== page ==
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Leading to Success

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“Leadership and learning are indispensable to each other,” said John F. Kennedy in 1963. Those words are still true today, perhaps more than ever. Business leaders at companies of all sizes are now required to adapt to change quickly and effectively as a result of evolving technology, an increasingly global economy, and what some consider an overdue focus on ethical business practices.

To address just such leadership issues, four noted business authors recently participated in a unique virtual roundtable dedicated to highlighting how today’s leaders can help their organizations not only survive but thrive during uncertain and changing times. Here are some tips from that conversation, which was held live via videoconference and sponsored by Kinko’s, Sprint and HarperBusiness.

From Risks to Rewards As difficult as it may seem, leadership expert Geoffrey Moore, author of “Crossing the Chasm” believes businesses have to plan for uncertainty. “We’re going to live with this uncertainty for a very long time,” said Moore. He noted that companies have to allocate resources to risk and to take risks much more seriously than they have in the past. Part of this new thinking involves a shift in what companies value.

“We should value inertia, not just nimbleness,” he asserted. “So the fact that you are on a course that’s hard to change isn’t all bad if the alternative is to spin out of control.” Leadership Starts at the Top While the goal of every company is to make a profit, good leaders realize the need to focus beyond their own success to that of their organization and its employees.

“The essence . . . is the need for a shift from executives who see it as ultimately about ambition for themselves, really getting back to being ambitious for their companies,” noted Jim Collins, co-author of “Built to Last.” According to Collins’ co-author, Jerry Porras, leaders need to establish a new sense of ideology, a core set of values and a sense of purpose. “What are the values that are inviolate? What are the values that they will never contradict?” asked Porras.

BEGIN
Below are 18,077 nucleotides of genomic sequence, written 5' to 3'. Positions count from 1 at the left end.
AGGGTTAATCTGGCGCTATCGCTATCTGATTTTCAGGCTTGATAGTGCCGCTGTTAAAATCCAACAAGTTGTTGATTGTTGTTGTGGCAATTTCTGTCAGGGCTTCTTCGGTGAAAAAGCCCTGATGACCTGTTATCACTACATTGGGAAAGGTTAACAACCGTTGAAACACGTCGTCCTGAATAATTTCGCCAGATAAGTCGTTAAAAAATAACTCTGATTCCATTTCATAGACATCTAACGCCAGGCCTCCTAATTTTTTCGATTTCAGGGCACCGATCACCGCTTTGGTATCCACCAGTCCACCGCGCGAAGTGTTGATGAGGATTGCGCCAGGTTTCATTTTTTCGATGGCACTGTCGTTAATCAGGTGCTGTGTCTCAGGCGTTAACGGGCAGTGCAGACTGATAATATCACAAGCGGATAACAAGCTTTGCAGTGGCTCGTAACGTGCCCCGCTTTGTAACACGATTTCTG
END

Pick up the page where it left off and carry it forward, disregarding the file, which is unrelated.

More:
Once senior executives are clear on their governing principles, these guidelines set the stage for future decisions. “When things come up that no one could predict, they can step back and say, ‘What would our values tell us about how to behave? How might we behave most effectively in achieving our purpose in the context of this new situation?’” said Porras. Porras also noted that corporate boards of directors must take a greater leadership role.

“Boards have to play a much more critical role. They have to make sure that when they are hiring CEOs they’re looking at issues such as integrity, as well as that individual’s track record as important points for them to make decisions on.” Empowering Employees Great leadership isn’t just about numbers and shareholders. “Employees are going to have to be brought back into the game, and that’s by building leaders at all levels of the organization.

That responsibility rests on the part of every leader being a teacher,” said Noel Tichy, author of “The Leadership Engine.” Tichy sees a renewed focus on training the next generation of leaders. “I think we’re going to see a tremendous focus on leadership and leadership development in most of our business institutions over the next few years,” he predicts. “This is especially important during times when the only certainty is uncertainty.”

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